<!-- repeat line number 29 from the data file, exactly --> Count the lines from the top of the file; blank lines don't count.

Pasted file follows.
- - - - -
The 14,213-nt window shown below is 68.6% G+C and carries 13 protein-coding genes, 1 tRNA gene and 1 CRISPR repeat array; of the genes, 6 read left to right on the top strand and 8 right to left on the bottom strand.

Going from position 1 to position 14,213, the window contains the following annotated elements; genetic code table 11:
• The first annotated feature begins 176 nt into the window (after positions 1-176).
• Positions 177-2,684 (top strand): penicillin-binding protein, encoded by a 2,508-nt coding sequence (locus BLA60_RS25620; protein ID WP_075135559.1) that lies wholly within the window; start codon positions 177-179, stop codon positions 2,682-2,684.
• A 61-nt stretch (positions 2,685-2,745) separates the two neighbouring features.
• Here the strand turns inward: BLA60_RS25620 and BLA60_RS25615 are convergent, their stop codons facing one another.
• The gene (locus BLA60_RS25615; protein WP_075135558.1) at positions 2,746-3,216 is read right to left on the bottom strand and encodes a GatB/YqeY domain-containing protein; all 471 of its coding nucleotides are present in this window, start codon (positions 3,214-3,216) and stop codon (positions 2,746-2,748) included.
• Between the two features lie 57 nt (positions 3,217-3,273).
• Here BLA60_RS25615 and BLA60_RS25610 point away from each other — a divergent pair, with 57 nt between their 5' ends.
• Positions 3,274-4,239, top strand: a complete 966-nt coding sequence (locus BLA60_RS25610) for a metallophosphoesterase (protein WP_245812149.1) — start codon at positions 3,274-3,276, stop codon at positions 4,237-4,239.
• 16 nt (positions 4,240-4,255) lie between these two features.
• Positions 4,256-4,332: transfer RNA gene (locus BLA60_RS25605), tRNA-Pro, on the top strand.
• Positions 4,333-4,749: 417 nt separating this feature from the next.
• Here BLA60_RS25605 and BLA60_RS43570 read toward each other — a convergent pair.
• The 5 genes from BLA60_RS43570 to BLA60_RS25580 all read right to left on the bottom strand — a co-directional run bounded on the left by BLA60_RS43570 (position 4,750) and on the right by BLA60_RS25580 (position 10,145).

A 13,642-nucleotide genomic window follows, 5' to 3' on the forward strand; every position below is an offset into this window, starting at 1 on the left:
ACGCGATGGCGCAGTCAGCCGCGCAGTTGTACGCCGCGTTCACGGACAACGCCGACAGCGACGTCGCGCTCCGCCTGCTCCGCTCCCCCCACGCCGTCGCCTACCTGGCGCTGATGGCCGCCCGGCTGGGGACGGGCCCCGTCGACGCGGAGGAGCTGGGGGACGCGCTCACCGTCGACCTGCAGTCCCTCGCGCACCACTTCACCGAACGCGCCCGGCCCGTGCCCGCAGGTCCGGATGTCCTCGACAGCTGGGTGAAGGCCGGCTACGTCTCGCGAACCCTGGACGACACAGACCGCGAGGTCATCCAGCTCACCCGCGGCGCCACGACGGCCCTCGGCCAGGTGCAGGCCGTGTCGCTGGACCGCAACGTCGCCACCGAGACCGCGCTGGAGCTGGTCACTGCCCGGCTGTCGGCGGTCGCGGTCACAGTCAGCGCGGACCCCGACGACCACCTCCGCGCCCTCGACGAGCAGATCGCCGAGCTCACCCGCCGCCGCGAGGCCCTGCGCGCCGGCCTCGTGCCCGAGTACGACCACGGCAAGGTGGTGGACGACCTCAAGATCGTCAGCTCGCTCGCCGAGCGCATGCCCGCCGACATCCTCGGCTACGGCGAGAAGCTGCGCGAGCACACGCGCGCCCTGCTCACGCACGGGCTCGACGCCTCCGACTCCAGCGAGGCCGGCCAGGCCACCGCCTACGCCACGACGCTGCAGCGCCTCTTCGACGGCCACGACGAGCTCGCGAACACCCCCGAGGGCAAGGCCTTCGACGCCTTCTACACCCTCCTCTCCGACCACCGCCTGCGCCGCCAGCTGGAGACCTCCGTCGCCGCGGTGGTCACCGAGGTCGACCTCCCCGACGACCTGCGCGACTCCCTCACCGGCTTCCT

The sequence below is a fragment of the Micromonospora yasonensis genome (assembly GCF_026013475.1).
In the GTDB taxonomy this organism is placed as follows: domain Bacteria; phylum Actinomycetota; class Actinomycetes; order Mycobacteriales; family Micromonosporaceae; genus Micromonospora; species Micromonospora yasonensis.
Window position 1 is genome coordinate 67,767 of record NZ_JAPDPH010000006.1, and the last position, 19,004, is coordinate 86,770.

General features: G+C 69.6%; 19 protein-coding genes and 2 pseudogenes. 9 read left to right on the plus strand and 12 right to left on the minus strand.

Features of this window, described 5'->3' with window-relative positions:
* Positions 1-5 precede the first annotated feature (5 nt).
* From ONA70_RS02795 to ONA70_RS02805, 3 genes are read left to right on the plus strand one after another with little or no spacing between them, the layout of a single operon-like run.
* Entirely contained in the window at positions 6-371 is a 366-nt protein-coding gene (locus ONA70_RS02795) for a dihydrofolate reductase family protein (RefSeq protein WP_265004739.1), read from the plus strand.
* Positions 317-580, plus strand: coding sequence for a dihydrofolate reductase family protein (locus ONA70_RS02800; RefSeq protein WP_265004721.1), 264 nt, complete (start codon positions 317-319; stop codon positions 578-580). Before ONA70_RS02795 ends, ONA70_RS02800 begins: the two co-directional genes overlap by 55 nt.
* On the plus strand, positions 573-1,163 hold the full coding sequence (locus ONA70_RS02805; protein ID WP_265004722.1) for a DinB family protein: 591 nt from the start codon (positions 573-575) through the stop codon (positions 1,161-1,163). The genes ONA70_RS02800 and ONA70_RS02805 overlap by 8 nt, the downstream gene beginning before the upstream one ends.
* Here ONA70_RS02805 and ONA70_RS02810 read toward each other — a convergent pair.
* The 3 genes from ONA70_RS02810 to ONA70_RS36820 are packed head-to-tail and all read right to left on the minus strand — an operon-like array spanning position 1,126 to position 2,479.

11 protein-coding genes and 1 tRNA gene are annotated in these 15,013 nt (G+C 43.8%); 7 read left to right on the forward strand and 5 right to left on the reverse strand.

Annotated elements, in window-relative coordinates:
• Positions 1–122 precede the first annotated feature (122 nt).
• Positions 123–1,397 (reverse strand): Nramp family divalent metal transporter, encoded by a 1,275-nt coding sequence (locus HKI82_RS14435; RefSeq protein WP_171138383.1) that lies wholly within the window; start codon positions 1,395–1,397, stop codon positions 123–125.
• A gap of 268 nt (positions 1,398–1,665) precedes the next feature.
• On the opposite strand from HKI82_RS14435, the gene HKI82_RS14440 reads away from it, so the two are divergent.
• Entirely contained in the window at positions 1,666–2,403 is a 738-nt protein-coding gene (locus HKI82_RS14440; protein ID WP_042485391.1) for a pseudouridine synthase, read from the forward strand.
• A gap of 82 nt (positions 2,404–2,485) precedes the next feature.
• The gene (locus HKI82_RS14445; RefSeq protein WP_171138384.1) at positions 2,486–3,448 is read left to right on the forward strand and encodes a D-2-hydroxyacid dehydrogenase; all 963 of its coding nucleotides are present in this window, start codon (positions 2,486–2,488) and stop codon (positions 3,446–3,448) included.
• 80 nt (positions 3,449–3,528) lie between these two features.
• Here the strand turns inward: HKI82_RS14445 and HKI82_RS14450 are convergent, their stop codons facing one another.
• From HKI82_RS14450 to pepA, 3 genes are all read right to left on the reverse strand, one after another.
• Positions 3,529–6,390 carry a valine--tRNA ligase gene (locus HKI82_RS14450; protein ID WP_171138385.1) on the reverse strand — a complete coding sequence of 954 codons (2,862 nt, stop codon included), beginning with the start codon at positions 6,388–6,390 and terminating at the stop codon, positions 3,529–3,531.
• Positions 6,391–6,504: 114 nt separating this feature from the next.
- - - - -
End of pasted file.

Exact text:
* The 3 genes from ONA70_RS02810 to ONA70_RS36820 are packed head-to-tail and all read right to left on the minus strand — an operon-like array spanning position 1,126 to position 2,479.